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Is POP (plaster of paris) toxic? Is the use of POP for home interior dangerous to health?

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  • karin answered 6 years ago
Plaster of Paris is an odourless powder consisting mostly or entirely of calcium sulfate hemihydrate (CaSO4•1/2H2O) and is generally non-toxic.

Although Plaster of Paris is non-toxic, however, ingestion of a sufficient quantity could lead to mechanical obstruction of the gut, especially the pyloric region.

Where there is a danger is in the dust: Prolonged and repeated exposure to airborne free respirable crystalline silica can result in lung disease (i.e., silicosis)
and/or lung cancer. This is especially true of industrial grade building quality material that may contain crystalline silica. Under normal 'domestic' conditions, you are very unlikely to suffer any harm using it.

This is the MATERIAL SAFETY DATA SHEET for Plaster of Paris:

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  • Zor Prime answered 6 years ago
    Lancenigo di Villorba (TV), Italy

    Well, PLASTER OF PARIS is an ancient pygment coming from French as its name suggests. Really, it has been named beacause French was the country using the largest amount of this pygment. POP IS A WHITE PYGMENT BASED ON LEAD CARBONATE, e.g. onto CERUSSITE. MAY IT RESULT POISONOUS ONE?
    Well, POP results poisonous by direct assimilation once it has been manufactured, e.g. Fresh Pygment instead old peinture which don't.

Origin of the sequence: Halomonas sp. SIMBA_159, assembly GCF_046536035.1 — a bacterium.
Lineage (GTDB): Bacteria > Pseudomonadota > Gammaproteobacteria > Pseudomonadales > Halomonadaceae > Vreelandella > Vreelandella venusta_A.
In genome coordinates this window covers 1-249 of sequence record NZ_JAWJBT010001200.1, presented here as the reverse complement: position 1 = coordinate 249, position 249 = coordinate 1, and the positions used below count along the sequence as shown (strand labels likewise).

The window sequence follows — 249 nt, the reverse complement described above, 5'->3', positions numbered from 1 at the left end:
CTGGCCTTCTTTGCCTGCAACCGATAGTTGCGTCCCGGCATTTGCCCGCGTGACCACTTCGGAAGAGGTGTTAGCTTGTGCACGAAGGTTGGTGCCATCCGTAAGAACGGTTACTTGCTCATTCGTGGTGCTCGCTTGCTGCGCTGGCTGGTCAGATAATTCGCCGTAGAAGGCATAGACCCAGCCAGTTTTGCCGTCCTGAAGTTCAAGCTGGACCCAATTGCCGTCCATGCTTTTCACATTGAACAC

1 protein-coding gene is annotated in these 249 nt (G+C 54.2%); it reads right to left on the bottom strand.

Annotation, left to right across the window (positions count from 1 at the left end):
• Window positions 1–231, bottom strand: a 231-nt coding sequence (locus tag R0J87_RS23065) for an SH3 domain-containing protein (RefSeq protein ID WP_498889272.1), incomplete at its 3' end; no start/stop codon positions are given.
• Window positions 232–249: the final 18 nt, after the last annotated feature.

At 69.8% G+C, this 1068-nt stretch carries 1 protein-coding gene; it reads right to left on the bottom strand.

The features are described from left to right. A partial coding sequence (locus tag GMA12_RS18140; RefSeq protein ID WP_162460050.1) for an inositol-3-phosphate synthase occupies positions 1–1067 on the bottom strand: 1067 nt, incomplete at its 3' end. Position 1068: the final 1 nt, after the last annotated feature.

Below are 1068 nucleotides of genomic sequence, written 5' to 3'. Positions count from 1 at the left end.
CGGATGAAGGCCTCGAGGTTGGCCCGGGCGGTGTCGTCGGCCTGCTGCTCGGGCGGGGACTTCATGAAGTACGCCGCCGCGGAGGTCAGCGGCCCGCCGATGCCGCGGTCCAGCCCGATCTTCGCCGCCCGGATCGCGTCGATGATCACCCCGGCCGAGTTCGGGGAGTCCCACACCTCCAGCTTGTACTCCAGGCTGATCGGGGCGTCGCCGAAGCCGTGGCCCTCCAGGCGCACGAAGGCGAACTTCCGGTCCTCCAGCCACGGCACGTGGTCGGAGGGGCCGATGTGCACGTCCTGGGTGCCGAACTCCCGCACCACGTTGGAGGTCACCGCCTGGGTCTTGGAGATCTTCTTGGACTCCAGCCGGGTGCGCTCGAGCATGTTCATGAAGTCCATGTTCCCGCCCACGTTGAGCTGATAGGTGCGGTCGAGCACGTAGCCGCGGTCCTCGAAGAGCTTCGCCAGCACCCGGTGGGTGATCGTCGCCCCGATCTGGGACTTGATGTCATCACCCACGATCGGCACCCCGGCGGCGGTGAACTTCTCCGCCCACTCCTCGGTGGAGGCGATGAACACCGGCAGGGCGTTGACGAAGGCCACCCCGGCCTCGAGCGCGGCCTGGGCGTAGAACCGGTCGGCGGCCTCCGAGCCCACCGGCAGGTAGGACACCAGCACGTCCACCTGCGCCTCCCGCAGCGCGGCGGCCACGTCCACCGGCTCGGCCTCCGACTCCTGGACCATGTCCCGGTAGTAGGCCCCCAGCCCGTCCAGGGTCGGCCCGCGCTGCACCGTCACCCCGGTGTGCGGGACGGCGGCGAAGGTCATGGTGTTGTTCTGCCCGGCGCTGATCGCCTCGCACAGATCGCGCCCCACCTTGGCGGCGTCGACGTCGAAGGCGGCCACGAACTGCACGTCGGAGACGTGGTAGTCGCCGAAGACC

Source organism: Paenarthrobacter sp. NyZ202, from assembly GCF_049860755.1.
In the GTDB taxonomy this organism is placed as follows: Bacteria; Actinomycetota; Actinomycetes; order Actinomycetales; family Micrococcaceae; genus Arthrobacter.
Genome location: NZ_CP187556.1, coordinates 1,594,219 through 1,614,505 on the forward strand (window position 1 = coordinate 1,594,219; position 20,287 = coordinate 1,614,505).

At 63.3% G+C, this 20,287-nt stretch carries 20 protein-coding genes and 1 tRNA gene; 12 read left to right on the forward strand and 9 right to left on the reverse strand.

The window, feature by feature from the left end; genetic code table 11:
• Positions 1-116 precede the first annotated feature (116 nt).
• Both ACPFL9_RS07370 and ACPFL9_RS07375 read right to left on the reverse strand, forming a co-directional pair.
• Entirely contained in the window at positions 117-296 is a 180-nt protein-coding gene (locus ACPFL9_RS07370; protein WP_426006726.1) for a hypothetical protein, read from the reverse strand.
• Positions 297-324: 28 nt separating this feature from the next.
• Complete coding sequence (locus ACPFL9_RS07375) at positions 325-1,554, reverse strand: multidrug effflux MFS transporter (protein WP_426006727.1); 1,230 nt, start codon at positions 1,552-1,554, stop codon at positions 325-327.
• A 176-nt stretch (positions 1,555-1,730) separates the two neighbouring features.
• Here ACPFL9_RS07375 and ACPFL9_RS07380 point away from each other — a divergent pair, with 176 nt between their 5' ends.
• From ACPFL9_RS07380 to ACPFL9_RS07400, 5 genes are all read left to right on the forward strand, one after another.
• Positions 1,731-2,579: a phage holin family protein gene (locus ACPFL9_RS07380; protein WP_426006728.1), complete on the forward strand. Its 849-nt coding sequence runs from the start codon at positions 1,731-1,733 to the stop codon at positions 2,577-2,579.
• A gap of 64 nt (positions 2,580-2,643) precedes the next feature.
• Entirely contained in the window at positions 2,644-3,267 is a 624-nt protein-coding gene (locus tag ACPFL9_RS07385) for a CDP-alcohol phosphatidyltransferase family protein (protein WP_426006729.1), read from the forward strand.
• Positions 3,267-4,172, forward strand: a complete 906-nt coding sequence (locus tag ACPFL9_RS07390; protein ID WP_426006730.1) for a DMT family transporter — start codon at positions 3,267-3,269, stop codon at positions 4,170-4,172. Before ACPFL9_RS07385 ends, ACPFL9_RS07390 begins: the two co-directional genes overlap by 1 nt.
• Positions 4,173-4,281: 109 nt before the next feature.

PLASTER OF PARIS means a jelly-mass (PLASTER) having a white sludge. However, most effective artisans in ancient europe aren't dutchmen despite frenchmen ; in Netherlands, manufacturers learnt that LEAD-WARES HAD TO ENTERS IN PITs FILLED BY MOIST AND ORGANIC MATTERs.
    So, bacteria activities will ferment organic stuffs and BACTERIA ASSURE THE CONDITION LOOKED FOR :
    -) aerobic bacteria breath air and it diminute the availability of Oxygen ;
    -) aerobic bacteria slow down and anaerobic bacteria ferment organic stuff ;
    -) fermentation gives off Carbon Dioxide which saturate the pit.
    De-aerated conditions allow a late corrosion of Lead-wares forming its Basic Carbonate

    2 Pb(s) + CO2(g) + O2(g) + H2O(aq) ---> Pb(OH)2.PbCO3(s)

    which is on the basis of POP.

    POP had been involved in phenomenon of BLACK MARY, e.g. the religious pictures which turned black.
    Indeed, ancient candles came from Animal Fat which burn leaving of Sulphur-rich Fumes. Well, the Sulphur-rich gas react against POP to form the LEAD SULPHIDE

    Pb(OH)2.PbCO3(s) + 2 H2S(g) --->
    ---> 2 PbS(s) + CO2(g) + 3 H2O(aq)

    having black colouration.

    I hope this helps you.
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  • Sujeet Blessing answered 6 years ago
    At normal room temperature POP is non-toxic. However, at high temperatures it generates toxic oxides of sulfur (Under extreme conditions, so, don't worry). Since, you are using it for interior decoration, I don't see any problem in using it.
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  • tom answered 8 months ago
    Use like it suppose to be used and you'll be fine!! :)
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